The first American killed in the demonstrations that led up to the Revolution was Black (Crispus Attucks).   Rhode Island raised a whole regiment of Black soldiers.  A good reference is the recently published American Patriots: The story of Blacks in the Military from the Revolution to Desert Storm by Gail Buckley.  Proving the service and line of descent might be difficult.  But more and more materials on Black genealogy are being published. [top]

But What if I am Hispanic?

Spain was an ally during the Revolutionary War and provided financial,  material and military assistance.  If you can trace your ancestry to a soldier who served in the American sector in the Spanish Army you may be eligible to join.  In our Historical Articles web page we give lists, by presidio or naval installation of many such soldiers.  Check these out. [top]

But What if my Family Recently Came From Europe?

Both Spain and France were allies and provided soldiers who served in the American sector.  And part of what is now Germany was allied with France.  The famous Deuxponts Regiment actually comprised mainly German soldiers from Zweibruecken, Germany.  Individual soldiers came from various countries: Sweden, Russia, Poland.  If you can prove a descent from any of these you may be eligible. Indeed, there are S.A.R. chapters in France.[top]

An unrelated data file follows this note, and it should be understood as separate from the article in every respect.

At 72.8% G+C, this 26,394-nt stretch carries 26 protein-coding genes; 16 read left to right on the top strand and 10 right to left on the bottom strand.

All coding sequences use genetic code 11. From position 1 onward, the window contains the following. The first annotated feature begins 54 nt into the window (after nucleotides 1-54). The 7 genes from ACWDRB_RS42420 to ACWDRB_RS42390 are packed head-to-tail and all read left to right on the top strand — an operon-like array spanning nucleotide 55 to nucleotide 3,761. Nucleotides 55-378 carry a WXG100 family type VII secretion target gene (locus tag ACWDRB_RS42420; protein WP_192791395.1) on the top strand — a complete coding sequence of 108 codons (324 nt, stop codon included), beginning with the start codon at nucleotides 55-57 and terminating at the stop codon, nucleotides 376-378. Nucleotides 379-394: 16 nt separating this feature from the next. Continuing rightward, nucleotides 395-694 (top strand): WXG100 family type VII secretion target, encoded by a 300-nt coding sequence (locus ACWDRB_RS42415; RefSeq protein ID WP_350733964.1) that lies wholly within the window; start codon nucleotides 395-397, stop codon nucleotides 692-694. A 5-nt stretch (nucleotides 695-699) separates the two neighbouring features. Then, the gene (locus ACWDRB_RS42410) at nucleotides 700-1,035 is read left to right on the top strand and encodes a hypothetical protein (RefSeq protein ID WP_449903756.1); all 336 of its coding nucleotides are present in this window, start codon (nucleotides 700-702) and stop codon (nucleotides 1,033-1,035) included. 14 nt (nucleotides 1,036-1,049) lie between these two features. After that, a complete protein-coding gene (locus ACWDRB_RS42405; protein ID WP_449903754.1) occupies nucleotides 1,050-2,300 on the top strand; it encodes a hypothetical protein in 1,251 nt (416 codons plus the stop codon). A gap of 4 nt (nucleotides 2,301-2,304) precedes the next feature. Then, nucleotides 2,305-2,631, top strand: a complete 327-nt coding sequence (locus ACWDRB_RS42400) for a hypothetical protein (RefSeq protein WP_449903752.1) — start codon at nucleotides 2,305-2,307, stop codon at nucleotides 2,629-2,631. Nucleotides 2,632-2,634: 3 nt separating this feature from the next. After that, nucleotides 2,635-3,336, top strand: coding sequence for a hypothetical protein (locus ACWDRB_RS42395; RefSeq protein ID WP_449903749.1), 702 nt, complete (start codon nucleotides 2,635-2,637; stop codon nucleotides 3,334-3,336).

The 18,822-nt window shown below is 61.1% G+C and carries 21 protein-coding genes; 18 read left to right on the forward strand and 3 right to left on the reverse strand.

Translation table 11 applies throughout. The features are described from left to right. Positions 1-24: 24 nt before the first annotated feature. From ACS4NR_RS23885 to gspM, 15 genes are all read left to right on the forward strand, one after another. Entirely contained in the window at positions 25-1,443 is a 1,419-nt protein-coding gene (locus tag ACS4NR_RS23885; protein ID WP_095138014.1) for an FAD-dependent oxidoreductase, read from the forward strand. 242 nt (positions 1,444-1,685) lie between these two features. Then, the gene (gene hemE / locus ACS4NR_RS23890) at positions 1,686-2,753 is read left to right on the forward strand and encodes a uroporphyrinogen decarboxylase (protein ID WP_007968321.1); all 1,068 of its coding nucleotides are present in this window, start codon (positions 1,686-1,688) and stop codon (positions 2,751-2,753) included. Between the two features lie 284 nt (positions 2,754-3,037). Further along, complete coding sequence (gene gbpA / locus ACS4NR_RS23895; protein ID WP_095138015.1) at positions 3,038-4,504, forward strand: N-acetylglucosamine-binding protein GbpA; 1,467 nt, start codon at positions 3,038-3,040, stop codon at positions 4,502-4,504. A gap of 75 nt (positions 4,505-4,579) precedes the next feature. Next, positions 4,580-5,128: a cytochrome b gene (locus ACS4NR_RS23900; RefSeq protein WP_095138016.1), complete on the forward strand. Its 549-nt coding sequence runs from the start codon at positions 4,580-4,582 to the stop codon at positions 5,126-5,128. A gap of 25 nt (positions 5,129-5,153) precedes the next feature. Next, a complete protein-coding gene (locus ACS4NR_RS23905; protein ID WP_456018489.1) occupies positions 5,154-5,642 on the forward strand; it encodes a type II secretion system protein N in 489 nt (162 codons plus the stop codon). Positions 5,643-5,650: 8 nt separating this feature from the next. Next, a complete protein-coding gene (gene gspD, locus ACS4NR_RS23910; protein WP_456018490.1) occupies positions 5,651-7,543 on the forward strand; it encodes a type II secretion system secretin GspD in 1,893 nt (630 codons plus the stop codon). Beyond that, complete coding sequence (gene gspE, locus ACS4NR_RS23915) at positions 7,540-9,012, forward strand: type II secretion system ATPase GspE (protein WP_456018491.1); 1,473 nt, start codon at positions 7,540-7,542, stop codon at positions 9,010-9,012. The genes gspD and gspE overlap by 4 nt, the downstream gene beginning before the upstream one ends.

The Application Form

Go to the national SAR web site (link given below) and follow the links to SAR forms and the applicant worksheets.  There are two versions: one in RTF that most word processors can accept, and one in TXT that note pad or any text editor can accept. Whether or not you ever apply to be member, these set the goals for your efforts for documentation and correctness of the lineage.  There are also some helpful "how-to" pages there. The Chapter Registrar will fill out the formal application on the proper archival paper for submission to the State and National Societies from your printed output. [top]